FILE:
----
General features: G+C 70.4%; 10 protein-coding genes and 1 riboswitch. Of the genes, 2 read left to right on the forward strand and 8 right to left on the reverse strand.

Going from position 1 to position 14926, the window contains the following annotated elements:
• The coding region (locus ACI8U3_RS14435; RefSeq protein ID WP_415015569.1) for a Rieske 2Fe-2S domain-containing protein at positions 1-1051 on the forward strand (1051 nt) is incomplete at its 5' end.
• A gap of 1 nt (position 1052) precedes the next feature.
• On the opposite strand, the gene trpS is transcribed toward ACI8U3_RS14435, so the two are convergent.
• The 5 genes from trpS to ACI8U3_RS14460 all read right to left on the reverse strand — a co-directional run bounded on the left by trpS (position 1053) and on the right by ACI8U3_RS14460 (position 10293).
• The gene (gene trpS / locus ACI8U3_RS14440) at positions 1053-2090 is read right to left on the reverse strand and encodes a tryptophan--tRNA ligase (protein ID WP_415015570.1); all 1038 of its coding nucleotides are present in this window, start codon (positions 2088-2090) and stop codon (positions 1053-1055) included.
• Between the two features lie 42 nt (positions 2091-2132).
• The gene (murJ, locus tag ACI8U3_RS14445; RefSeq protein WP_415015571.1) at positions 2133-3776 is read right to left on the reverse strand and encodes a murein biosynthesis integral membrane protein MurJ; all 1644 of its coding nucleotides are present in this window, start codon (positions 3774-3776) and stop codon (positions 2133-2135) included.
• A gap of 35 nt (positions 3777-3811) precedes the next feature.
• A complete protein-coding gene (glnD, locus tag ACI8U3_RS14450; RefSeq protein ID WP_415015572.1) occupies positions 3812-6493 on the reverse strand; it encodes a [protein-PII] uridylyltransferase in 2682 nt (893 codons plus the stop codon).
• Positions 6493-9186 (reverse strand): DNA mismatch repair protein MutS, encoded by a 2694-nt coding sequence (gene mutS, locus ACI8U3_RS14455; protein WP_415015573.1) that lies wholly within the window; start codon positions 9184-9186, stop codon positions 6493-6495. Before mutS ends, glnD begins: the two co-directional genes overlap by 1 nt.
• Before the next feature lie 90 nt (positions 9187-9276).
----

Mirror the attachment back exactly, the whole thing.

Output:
General features: G+C 70.4%; 10 protein-coding genes and 1 riboswitch. Of the genes, 2 read left to right on the forward strand and 8 right to left on the reverse strand.

Going from position 1 to position 14926, the window contains the following annotated elements:
• The coding region (locus ACI8U3_RS14435; RefSeq protein ID WP_415015569.1) for a Rieske 2Fe-2S domain-containing protein at positions 1-1051 on the forward strand (1051 nt) is incomplete at its 5' end.
• A gap of 1 nt (position 1052) precedes the next feature.
• On the opposite strand, the gene trpS is transcribed toward ACI8U3_RS14435, so the two are convergent.
• The 5 genes from trpS to ACI8U3_RS14460 all read right to left on the reverse strand — a co-directional run bounded on the left by trpS (position 1053) and on the right by ACI8U3_RS14460 (position 10293).
• The gene (gene trpS / locus ACI8U3_RS14440) at positions 1053-2090 is read right to left on the reverse strand and encodes a tryptophan--tRNA ligase (protein ID WP_415015570.1); all 1038 of its coding nucleotides are present in this window, start codon (positions 2088-2090) and stop codon (positions 1053-1055) included.
• Between the two features lie 42 nt (positions 2091-2132).
• The gene (murJ, locus tag ACI8U3_RS14445; RefSeq protein WP_415015571.1) at positions 2133-3776 is read right to left on the reverse strand and encodes a murein biosynthesis integral membrane protein MurJ; all 1644 of its coding nucleotides are present in this window, start codon (positions 3774-3776) and stop codon (positions 2133-2135) included.
• A gap of 35 nt (positions 3777-3811) precedes the next feature.
• A complete protein-coding gene (glnD, locus tag ACI8U3_RS14450; RefSeq protein ID WP_415015572.1) occupies positions 3812-6493 on the reverse strand; it encodes a [protein-PII] uridylyltransferase in 2682 nt (893 codons plus the stop codon).
• Positions 6493-9186 (reverse strand): DNA mismatch repair protein MutS, encoded by a 2694-nt coding sequence (gene mutS, locus ACI8U3_RS14455; protein WP_415015573.1) that lies wholly within the window; start codon positions 9184-9186, stop codon positions 6493-6495. Before mutS ends, glnD begins: the two co-directional genes overlap by 1 nt.
• Before the next feature lie 90 nt (positions 9187-9276).